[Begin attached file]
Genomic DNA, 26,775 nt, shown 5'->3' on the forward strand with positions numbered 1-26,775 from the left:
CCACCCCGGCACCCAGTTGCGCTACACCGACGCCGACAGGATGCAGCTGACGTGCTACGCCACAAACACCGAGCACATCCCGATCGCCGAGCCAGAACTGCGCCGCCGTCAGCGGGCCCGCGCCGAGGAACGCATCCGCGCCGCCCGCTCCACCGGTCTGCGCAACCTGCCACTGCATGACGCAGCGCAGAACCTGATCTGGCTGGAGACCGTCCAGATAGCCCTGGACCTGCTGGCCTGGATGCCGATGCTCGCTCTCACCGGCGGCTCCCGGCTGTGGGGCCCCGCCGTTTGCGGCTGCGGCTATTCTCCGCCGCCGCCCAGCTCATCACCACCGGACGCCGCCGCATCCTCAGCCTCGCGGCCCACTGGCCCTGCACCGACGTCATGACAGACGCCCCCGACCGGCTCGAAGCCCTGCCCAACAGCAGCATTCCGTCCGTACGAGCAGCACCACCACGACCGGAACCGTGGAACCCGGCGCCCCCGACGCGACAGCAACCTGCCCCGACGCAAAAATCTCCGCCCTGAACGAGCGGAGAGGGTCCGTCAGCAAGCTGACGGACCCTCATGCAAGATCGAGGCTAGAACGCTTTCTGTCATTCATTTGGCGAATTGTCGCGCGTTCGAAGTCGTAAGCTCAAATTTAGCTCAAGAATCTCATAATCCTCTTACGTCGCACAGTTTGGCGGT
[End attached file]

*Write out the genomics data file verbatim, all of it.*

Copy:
Genomic DNA, 26,775 nt, shown 5'->3' on the forward strand with positions numbered 1-26,775 from the left:
CCACCCCGGCACCCAGTTGCGCTACACCGACGCCGACAGGATGCAGCTGACGTGCTACGCCACAAACACCGAGCACATCCCGATCGCCGAGCCAGAACTGCGCCGCCGTCAGCGGGCCCGCGCCGAGGAACGCATCCGCGCCGCCCGCTCCACCGGTCTGCGCAACCTGCCACTGCATGACGCAGCGCAGAACCTGATCTGGCTGGAGACCGTCCAGATAGCCCTGGACCTGCTGGCCTGGATGCCGATGCTCGCTCTCACCGGCGGCTCCCGGCTGTGGGGCCCCGCCGTTTGCGGCTGCGGCTATTCTCCGCCGCCGCCCAGCTCATCACCACCGGACGCCGCCGCATCCTCAGCCTCGCGGCCCACTGGCCCTGCACCGACGTCATGACAGACGCCCCCGACCGGCTCGAAGCCCTGCCCAACAGCAGCATTCCGTCCGTACGAGCAGCACCACCACGACCGGAACCGTGGAACCCGGCGCCCCCGACGCGACAGCAACCTGCCCCGACGCAAAAATCTCCGCCCTGAACGAGCGGAGAGGGTCCGTCAGCAAGCTGACGGACCCTCATGCAAGATCGAGGCTAGAACGCTTTCTGTCATTCATTTGGCGAATTGTCGCGCGTTCGAAGTCGTAAGCTCAAATTTAGCTCAAGAATCTCATAATCCTCTTACGTCGCACAGTTTGGCGGT